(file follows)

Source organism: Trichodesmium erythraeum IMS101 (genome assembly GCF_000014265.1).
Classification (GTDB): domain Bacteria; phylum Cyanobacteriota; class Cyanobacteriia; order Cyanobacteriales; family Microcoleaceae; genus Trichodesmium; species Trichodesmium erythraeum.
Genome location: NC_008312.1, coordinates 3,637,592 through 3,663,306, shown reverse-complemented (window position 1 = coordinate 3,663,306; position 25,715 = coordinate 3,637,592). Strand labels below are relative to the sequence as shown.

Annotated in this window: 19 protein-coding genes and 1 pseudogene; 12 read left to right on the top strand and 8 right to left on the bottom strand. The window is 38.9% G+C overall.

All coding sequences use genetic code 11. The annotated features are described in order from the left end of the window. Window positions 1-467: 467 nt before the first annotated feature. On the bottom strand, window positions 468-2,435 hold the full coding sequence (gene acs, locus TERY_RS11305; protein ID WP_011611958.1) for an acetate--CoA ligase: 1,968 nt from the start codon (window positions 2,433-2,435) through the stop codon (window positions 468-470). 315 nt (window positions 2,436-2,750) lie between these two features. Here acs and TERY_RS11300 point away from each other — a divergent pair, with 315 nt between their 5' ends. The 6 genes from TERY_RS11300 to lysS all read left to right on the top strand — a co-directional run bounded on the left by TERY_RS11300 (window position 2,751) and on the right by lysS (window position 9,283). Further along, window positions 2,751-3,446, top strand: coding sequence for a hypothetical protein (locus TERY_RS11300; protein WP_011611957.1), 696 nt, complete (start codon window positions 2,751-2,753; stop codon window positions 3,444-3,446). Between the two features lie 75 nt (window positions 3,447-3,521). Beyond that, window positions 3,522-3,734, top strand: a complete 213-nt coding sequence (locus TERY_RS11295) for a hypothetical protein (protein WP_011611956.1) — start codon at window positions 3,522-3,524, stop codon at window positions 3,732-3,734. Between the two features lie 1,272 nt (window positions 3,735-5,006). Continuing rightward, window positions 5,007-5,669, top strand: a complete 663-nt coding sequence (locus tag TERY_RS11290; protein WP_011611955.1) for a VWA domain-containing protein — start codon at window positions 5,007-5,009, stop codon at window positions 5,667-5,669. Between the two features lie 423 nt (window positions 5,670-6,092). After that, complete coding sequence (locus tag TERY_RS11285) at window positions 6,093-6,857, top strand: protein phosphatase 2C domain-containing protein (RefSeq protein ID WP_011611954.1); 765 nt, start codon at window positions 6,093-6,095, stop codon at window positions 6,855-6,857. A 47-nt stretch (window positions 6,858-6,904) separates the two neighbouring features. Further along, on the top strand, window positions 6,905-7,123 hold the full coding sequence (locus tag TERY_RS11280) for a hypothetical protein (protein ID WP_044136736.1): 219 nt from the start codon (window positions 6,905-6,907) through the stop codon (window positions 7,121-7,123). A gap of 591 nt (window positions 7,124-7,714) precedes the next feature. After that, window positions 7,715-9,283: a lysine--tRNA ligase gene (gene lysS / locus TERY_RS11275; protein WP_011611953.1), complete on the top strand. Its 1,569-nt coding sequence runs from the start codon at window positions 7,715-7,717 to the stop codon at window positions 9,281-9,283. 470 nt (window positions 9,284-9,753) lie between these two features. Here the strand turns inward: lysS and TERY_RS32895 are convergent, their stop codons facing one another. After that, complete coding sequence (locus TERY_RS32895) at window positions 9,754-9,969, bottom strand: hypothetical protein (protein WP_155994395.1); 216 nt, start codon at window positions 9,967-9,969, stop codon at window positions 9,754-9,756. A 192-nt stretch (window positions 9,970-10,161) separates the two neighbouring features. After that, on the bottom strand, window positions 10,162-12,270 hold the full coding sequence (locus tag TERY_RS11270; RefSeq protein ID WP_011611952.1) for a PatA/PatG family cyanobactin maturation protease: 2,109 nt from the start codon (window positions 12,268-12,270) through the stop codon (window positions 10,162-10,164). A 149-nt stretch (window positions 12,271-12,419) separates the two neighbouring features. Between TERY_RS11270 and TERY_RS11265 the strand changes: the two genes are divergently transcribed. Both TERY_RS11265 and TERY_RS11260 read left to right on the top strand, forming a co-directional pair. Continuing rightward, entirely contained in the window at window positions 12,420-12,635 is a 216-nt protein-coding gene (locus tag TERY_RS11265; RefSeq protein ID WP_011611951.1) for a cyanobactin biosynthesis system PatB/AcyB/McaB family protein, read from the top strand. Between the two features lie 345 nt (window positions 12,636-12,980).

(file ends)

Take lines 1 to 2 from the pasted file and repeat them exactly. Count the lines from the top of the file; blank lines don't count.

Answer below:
Source organism: Trichodesmium erythraeum IMS101 (genome assembly GCF_000014265.1).
Classification (GTDB): domain Bacteria; phylum Cyanobacteriota; class Cyanobacteriia; order Cyanobacteriales; family Microcoleaceae; genus Trichodesmium; species Trichodesmium erythraeum.